The second component of developing as a writer is to read. Some writers say they cannot read while they are involved with their own work. I hope that is not the case for you. Reading is part of the triangle and if you set aside a time each day to read you will find that the activity keeps you in a literary frame of mind. Sometimes, as you read, new ideas will occur to you for your own story. I like to keep a pen and paper beside me when I read. I never know what is going to suddenly pop up and thump me. Try not to convince yourself that you don’t have the time. If you examine your daily routine you will find several ways to gather in reading time. One is to give up an hour or so of watching television. TV does not stimulate the literary juices; it is passive entertainment. If you argued that reading is passive entertainment, too, you’d be wrong. Not in the case of a writer. When a writer reads he gains more than just being entertained; he learns. You don’t even have to concentrate on how the author handles his ‘style,’ you absorb details and technique while you are actually focused on the story itself. Nor do you have to read the same genre you write. If your novels are crime thrillers but you enjoy sci-fi, read it. If you write romance but love to curl up with a good who-done-it, by all means read that. Read novels in your own genre, too. You want to know how other authors approach your favored category. Reading has another interesting benefit. It rests your mind while it entertains you.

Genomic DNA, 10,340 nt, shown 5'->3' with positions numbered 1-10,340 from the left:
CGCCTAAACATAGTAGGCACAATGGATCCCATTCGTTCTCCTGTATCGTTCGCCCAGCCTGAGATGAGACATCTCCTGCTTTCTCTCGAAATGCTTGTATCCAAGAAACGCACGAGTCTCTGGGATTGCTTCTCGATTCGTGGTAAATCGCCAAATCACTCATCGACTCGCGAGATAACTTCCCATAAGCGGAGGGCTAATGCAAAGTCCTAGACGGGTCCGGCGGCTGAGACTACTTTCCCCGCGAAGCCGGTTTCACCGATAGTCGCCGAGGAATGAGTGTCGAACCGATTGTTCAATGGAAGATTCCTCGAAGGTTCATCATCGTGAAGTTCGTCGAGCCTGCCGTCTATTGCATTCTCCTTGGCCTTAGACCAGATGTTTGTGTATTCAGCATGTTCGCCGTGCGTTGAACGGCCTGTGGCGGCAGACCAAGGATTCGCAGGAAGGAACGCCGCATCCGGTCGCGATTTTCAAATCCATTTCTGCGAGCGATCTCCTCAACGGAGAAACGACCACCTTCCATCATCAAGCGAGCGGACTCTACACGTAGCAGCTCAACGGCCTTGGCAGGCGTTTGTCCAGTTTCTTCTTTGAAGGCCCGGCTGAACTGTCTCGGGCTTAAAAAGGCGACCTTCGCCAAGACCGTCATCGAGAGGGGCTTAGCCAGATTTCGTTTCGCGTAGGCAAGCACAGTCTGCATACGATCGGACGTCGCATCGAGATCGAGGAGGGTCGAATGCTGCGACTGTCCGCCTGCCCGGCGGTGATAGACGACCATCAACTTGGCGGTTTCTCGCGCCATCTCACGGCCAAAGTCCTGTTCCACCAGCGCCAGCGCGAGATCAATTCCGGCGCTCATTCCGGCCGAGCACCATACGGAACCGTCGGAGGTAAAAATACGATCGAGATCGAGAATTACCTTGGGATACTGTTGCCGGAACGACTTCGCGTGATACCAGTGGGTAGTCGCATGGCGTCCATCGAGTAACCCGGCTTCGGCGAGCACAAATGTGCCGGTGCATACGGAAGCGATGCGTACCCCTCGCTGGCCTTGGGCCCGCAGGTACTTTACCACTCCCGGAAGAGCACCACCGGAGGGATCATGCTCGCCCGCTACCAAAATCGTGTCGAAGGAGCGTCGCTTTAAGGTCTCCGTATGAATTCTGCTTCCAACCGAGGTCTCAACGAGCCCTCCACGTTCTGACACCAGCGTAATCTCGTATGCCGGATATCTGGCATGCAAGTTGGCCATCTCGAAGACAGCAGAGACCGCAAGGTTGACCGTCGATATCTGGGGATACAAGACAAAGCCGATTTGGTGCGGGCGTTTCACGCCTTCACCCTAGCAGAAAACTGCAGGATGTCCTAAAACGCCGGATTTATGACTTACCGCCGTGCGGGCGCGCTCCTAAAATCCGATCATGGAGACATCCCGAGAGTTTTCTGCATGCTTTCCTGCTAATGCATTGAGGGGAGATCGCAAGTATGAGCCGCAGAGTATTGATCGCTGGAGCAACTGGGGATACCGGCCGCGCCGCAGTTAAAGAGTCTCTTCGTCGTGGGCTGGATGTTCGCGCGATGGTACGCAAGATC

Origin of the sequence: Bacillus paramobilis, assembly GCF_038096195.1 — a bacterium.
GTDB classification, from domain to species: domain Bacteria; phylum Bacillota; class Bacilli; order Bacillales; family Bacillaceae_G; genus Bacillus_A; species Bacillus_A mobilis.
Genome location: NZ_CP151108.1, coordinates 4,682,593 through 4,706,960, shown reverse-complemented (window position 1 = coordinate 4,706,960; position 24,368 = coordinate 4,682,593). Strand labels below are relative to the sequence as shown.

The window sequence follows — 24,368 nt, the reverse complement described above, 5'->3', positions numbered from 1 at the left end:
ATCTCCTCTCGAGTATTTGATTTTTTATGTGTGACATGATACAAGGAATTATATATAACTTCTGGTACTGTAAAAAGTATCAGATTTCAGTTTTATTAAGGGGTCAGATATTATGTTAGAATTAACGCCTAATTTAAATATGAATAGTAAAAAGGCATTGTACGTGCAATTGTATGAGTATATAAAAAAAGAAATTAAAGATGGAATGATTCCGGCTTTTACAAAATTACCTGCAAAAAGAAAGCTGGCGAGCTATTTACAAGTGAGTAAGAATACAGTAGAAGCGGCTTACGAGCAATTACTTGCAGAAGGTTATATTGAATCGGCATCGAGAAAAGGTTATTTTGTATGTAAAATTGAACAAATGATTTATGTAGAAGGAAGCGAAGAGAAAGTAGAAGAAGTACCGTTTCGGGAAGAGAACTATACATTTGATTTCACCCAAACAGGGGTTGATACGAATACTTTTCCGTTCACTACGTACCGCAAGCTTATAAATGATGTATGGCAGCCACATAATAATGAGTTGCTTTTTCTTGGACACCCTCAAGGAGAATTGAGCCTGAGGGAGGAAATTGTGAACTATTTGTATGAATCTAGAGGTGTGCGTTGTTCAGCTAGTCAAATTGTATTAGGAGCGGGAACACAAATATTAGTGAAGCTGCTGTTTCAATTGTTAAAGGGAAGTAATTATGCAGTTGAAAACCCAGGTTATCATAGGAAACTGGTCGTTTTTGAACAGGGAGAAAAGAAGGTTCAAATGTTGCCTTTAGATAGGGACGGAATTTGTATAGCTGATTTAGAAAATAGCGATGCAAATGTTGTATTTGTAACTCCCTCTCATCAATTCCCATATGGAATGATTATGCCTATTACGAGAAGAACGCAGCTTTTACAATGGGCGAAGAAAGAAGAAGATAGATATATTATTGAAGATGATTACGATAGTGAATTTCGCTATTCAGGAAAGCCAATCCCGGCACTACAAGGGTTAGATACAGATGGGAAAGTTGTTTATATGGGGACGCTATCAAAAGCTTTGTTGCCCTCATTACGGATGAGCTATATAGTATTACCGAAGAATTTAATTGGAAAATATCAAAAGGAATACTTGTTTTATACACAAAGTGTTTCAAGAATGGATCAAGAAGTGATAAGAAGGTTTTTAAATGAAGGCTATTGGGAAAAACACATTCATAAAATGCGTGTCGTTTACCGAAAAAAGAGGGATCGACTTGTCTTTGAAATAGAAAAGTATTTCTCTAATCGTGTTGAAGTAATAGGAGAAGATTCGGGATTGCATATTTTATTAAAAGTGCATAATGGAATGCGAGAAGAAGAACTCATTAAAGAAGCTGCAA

The third part of the literary triangle, learning the craft of writing, is self-explanatory. It’s why you are reading this booklet on tips and techniques. Don’t neglect continuing to learn the craft.
It’s important as you develop as a writer that you do not get over-analytical and thus mechanical. Let your writing flow from you. You can and will make needed adjustments during rewriting. For now, put your backside into the chair, turn on the computer and write.
Style, specifically in the viewpoint of agents and editors, includes grammar. And that includes spelling, punctuation, sentence structure and more. Even if you intend to hire an editor to ‘fix all that’ you, as a professional writer, ought to know how to spell and use basic punctuation. And you certainly need to know how to put a sentence together so it says what you want it to say. “Strunk & White’s Elements of Style“ should be one of your good friends, as said in early chapters. This little ninety-page book is packed with easy to locate rules.
Author William Zinsser said, “Writing is an act of ego and we might as well admit it.” I agree. Believe in yourself, be confident, attend to the three parts of your triangle, and your signature, your style, will emerge.
Karleene Morrow is the author of the historical fiction novel, Destinies, set in 18th century Russia. Available from Amazon.com and other online stores. Karleene shares her Pacific Northwest beach home with her Pomeranian show dogs. She is at work on her next novel set in 18th century Virginia. Visit her at http://www.karleenemorrow.com